Microsoft announced the Fluent Design System back in May, at its Build 2017 developer conference. Since then, we've seen the new visual language implemented across numerous Windows 10 apps, such as Microsoft Messaging and Skype. Most recently, several elements of this system were added to Groove Music.
Today, an interesting new user concept that makes use of Fluent Design to redesign the Windows File Explorer has emerged.
Windows fans will be aware of the fact that Microsoft has been aiming to transition its applications to a more 'modern' look for quite some time, and Fluent Design is an integral part of this move. However, Windows Explorer is one of the few apps that has managed to retain the classic Legacy Win32 look, despite the addition of many new features.
As can be seen above, the design looks rather similar to the one currently implemented in the Edge browser. The user has mostly focused on redesigning the navigation bar and the sidebar; the latter is notably rather large, although InfernoGems has stated that its width would certainly be adjustable. Moreover, several users have complained about the lack of information density, which is also one of the apparent reasons many refuse to jump onboard with the idea of Fluent Design.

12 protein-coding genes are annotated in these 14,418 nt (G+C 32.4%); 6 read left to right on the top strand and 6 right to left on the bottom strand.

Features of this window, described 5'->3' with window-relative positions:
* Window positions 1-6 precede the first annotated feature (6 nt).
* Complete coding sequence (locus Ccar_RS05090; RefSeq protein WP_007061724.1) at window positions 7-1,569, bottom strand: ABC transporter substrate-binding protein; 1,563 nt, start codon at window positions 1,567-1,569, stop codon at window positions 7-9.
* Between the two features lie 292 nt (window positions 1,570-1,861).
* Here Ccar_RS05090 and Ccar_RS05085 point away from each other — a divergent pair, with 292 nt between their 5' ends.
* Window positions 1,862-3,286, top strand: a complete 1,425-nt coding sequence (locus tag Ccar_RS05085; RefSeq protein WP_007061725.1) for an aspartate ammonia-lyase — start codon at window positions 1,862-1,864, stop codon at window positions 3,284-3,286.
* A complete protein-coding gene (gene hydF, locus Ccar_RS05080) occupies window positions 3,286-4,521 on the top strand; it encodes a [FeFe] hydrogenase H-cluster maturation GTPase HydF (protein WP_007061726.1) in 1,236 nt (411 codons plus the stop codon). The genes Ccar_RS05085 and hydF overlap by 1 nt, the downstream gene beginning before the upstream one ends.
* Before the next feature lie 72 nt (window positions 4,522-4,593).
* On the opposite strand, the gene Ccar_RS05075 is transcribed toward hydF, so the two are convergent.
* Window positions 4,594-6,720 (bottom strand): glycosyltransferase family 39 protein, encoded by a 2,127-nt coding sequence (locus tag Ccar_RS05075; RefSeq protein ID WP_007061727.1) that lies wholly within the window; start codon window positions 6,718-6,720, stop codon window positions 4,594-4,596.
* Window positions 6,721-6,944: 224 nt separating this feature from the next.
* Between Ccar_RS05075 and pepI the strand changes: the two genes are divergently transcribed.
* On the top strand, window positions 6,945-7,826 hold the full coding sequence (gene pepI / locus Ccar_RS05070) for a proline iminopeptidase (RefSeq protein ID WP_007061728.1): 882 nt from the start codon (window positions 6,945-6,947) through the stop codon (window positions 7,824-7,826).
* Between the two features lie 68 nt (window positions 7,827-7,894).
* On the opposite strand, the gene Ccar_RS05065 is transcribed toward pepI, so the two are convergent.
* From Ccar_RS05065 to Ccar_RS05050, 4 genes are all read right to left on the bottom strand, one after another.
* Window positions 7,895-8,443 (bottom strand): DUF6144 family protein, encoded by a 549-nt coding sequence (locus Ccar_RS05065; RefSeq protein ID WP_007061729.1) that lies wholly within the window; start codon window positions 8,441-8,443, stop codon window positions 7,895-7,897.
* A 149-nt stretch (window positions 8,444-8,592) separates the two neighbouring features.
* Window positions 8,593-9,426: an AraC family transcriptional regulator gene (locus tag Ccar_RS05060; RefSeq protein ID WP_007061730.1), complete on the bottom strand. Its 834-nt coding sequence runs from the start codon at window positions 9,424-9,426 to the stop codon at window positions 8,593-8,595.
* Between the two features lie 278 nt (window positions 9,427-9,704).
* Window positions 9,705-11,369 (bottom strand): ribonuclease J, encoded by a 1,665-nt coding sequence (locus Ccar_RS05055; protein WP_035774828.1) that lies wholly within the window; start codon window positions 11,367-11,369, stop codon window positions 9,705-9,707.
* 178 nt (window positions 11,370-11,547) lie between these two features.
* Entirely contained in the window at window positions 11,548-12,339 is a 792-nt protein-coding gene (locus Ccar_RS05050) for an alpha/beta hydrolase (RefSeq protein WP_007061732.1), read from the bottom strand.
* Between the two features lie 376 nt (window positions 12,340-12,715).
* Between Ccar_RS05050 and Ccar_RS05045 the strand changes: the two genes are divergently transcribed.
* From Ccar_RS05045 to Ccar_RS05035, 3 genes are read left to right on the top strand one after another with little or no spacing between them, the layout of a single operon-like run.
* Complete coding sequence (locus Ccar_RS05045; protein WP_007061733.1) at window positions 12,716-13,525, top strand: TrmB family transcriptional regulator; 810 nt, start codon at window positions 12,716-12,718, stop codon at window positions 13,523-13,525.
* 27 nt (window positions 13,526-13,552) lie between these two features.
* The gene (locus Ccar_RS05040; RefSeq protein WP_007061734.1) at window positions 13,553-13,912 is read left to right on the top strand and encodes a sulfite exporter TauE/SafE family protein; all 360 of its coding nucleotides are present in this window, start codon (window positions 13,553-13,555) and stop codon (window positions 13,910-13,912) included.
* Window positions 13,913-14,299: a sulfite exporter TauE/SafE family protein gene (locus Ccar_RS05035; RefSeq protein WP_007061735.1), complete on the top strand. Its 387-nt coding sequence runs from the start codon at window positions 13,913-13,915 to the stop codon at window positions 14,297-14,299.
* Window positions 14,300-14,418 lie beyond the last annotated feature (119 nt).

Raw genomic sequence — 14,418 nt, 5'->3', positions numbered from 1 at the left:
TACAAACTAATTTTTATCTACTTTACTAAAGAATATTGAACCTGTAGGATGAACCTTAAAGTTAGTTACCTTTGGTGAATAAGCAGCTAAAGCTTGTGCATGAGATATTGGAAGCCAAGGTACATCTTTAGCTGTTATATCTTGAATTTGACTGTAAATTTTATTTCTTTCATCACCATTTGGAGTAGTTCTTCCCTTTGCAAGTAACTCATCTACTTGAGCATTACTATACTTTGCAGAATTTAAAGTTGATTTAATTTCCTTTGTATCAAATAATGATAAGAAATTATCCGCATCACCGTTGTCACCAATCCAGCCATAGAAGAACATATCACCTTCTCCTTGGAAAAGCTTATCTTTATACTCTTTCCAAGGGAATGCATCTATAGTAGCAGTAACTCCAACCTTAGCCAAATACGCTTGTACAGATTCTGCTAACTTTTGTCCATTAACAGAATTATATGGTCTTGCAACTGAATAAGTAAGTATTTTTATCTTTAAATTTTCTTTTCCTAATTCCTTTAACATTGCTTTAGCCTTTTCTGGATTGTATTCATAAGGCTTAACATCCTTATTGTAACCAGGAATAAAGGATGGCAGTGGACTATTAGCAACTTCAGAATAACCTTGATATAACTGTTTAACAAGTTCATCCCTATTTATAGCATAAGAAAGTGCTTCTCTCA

The designer has mentioned that all these changes would possibly be more fitting for a touch-based system, which is why we might see a more desktop-oriented user concept for the File Explorer in the future.
What do you think of a Fluent Design-inspired Windows Explorer? Let us know in the comments below.